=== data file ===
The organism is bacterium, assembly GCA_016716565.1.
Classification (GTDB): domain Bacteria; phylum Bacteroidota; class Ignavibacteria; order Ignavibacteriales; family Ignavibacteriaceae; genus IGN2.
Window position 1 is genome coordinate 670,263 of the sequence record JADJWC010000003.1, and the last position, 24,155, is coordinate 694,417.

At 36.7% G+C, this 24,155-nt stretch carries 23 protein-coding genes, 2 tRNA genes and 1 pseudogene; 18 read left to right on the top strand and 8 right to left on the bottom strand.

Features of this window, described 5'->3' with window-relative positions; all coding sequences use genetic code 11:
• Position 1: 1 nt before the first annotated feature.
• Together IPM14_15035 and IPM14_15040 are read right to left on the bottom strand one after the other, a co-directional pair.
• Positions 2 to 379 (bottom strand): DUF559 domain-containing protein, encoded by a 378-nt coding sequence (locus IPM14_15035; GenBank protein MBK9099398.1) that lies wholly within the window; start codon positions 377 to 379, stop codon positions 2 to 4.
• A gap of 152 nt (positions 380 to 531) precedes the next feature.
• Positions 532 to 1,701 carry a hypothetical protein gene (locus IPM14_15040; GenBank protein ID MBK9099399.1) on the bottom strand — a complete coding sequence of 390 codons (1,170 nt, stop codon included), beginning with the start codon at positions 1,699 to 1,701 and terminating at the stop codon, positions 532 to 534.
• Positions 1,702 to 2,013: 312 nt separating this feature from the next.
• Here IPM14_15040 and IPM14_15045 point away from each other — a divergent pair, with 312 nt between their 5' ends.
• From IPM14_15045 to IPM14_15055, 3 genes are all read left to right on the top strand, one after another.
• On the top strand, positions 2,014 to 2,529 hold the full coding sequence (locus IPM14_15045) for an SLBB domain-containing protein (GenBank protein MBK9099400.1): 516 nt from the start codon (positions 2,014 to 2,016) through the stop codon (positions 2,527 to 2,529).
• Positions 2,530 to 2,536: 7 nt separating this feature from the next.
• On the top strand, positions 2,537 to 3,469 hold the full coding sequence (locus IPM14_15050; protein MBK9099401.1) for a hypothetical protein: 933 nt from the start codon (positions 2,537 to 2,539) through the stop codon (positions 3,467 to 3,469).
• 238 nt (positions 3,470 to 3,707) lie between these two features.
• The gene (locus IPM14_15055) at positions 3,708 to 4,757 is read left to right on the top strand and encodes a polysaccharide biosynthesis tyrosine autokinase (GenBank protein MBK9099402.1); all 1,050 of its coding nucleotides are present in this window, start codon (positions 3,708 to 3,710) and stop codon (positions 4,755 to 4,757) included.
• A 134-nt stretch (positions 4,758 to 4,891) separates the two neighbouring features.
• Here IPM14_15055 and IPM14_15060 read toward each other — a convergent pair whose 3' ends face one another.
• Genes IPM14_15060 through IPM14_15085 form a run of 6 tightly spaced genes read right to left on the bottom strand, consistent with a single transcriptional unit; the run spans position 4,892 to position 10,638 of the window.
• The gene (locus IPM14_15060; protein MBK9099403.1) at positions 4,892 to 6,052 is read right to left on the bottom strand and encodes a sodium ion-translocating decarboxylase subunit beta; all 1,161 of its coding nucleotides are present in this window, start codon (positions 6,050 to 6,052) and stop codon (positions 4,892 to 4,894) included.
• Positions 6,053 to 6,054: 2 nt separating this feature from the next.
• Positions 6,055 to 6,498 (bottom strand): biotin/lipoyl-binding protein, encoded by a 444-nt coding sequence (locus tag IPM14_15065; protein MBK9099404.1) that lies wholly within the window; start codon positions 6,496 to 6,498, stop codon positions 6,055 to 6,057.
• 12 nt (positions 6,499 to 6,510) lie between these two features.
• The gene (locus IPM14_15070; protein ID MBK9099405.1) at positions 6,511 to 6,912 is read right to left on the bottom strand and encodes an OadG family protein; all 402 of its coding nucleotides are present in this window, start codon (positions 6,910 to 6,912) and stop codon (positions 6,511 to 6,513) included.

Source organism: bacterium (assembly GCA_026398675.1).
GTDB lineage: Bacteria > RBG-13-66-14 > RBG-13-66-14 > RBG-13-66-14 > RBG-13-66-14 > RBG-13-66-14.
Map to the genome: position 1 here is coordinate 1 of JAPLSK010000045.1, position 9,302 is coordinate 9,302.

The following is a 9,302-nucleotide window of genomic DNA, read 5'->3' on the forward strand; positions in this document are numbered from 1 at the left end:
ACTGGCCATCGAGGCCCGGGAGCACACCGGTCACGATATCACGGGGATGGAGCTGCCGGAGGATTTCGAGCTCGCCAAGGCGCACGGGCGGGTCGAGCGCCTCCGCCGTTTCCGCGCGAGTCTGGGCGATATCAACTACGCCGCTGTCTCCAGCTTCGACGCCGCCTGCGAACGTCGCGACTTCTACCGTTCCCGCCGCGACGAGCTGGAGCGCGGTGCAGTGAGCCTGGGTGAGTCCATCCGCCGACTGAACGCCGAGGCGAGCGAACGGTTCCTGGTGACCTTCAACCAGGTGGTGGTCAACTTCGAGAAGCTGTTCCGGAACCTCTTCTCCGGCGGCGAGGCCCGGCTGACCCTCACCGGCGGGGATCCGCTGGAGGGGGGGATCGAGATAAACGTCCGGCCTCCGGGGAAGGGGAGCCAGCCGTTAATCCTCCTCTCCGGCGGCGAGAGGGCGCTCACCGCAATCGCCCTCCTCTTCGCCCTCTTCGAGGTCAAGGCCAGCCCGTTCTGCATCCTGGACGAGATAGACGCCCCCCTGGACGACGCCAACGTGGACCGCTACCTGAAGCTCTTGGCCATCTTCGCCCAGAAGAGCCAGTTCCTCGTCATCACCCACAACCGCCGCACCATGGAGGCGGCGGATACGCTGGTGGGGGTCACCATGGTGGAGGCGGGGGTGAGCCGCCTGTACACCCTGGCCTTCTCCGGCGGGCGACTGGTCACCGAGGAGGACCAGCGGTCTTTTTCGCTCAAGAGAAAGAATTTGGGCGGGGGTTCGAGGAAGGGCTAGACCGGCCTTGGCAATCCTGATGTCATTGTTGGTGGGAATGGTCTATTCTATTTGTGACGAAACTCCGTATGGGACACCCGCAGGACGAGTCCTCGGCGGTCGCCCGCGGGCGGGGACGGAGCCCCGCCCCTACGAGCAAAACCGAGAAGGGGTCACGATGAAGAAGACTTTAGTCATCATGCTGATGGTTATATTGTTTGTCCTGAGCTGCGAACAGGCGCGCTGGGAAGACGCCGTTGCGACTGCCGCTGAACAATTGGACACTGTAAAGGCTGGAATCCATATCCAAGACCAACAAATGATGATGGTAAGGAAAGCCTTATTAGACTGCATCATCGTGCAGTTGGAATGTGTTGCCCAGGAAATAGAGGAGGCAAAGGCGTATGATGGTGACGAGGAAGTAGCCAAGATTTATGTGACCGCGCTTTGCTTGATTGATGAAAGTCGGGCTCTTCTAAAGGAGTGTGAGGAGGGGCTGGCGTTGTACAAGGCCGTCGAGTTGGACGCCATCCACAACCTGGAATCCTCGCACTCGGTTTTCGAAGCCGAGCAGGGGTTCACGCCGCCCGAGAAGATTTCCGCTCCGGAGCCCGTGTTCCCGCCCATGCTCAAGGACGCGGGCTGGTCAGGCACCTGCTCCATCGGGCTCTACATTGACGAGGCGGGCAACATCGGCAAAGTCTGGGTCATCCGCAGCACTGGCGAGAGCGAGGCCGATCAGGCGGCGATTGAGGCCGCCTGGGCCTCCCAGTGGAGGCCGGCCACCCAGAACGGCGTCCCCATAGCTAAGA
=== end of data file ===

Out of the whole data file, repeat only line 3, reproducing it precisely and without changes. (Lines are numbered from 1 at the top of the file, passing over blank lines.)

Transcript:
Window position 1 is genome coordinate 670,263 of the sequence record JADJWC010000003.1, and the last position, 24,155, is coordinate 694,417.